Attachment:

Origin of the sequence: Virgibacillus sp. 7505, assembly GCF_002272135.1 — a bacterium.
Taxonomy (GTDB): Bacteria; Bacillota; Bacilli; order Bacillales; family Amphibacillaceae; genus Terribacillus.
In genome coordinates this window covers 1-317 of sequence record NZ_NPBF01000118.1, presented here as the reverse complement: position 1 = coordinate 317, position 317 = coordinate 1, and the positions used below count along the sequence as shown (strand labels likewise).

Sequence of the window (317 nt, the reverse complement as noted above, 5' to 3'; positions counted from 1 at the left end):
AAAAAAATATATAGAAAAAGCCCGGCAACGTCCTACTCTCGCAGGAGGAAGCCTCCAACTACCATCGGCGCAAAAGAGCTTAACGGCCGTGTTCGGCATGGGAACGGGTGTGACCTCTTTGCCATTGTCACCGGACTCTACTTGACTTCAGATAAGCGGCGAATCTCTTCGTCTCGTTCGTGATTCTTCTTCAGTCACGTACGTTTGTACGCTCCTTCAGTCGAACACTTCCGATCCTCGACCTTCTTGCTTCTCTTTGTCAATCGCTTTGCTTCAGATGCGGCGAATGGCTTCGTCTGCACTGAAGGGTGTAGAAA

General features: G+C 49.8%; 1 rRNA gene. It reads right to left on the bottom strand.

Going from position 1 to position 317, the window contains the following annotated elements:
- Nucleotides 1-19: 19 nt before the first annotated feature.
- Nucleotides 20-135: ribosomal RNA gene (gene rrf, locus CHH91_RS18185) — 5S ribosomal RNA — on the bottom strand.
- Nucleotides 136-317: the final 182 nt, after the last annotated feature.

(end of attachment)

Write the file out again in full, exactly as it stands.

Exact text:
Origin of the sequence: Virgibacillus sp. 7505, assembly GCF_002272135.1 — a bacterium.
Taxonomy (GTDB): Bacteria; Bacillota; Bacilli; order Bacillales; family Amphibacillaceae; genus Terribacillus.
In genome coordinates this window covers 1-317 of sequence record NZ_NPBF01000118.1, presented here as the reverse complement: position 1 = coordinate 317, position 317 = coordinate 1, and the positions used below count along the sequence as shown (strand labels likewise).

Sequence of the window (317 nt, the reverse complement as noted above, 5' to 3'; positions counted from 1 at the left end):
AAAAAAATATATAGAAAAAGCCCGGCAACGTCCTACTCTCGCAGGAGGAAGCCTCCAACTACCATCGGCGCAAAAGAGCTTAACGGCCGTGTTCGGCATGGGAACGGGTGTGACCTCTTTGCCATTGTCACCGGACTCTACTTGACTTCAGATAAGCGGCGAATCTCTTCGTCTCGTTCGTGATTCTTCTTCAGTCACGTACGTTTGTACGCTCCTTCAGTCGAACACTTCCGATCCTCGACCTTCTTGCTTCTCTTTGTCAATCGCTTTGCTTCAGATGCGGCGAATGGCTTCGTCTGCACTGAAGGGTGTAGAAA

General features: G+C 49.8%; 1 rRNA gene. It reads right to left on the bottom strand.

Going from position 1 to position 317, the window contains the following annotated elements:
- Nucleotides 1-19: 19 nt before the first annotated feature.
- Nucleotides 20-135: ribosomal RNA gene (gene rrf, locus CHH91_RS18185) — 5S ribosomal RNA — on the bottom strand.
- Nucleotides 136-317: the final 182 nt, after the last annotated feature.